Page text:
Nanjing is following suit as Beijing embarks on a nationwide effort to better protect victims of domestic violence.
Domestic violence: aggressive or violent behavior within the home; typically involving the violent abuse of a spouse or partner. Such a loud issue has never before been given a microphone much less governmental support from such a tight-lipped nation until now.
“One shouldn’t air grievances in public” from east to west this social conundrum is a factor in thousands of daily lives around the world. How much should one suffer before seeking help? In most western countries the option to seek help from the authorities has been available for some time now; but in China, such an opportunity has only recently become available, due largely to a number of high-profile cases and hard lobbying from activists.
Being hailed as a milestone of public progress on March 1st, 2016 Beijing issued the country's first ever Anti-Domestic Violence Law enabling endangered people to apply for a restraining order. Up until now, no such law existed in China up until now, people in danger (in some cases) needed to supply video, audio and physical evidence of abuse within 72 hours of the attack in order to receive proper investigation. “Public feedback towards the first draft of the law received more than 42,000 comments from almost 9,000 people, making it one of most publicly discussed Chinese laws ever,” Charles Liu (The Nanfeng).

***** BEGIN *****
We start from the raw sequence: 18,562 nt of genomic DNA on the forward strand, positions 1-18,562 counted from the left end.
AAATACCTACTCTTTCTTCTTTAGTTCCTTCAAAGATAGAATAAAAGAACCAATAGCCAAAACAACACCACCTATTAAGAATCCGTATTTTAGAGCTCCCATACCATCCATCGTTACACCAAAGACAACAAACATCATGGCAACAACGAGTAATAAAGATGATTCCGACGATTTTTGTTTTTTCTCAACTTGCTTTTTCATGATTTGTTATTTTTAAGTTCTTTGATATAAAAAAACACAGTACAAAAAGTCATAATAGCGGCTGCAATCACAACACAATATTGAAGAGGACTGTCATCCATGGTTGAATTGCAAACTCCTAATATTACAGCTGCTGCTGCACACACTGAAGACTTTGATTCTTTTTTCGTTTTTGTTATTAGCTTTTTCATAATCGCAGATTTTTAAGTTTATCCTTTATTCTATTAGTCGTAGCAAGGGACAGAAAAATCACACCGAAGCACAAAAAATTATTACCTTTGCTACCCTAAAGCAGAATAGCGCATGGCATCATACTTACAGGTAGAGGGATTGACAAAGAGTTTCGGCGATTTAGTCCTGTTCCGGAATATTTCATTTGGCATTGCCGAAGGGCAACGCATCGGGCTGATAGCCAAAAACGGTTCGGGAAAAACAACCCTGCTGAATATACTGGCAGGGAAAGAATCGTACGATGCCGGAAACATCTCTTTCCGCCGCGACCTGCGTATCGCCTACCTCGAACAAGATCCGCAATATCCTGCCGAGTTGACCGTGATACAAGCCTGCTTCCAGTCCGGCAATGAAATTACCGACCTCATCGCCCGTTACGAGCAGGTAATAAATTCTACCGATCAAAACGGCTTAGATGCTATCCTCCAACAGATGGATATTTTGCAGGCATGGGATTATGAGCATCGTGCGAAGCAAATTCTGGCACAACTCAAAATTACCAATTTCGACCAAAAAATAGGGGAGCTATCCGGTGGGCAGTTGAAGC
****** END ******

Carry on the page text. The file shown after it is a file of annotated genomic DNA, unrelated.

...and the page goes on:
"Nanjing issued its first personal protection order on March 31 when a victim surnamed Yao was put under the protection of the court due to the abuse and threats of her mother-in-law surnamed Guo,” Global Times. Since its insertion the Intermediate People’s Court of Nanjing had issued over 31 protection orders and had accepted over 60 applications in eight months, 20 of which were requested by wives and 7 by parents. “The growing trend of men being battered [in Hong Kong] was also spotted by the Social Welfare Department, which recorded 558 male victims last year, up more than 7 percent from 520 in 2010,” Simpson Cheung South China Morning Post (SCMP).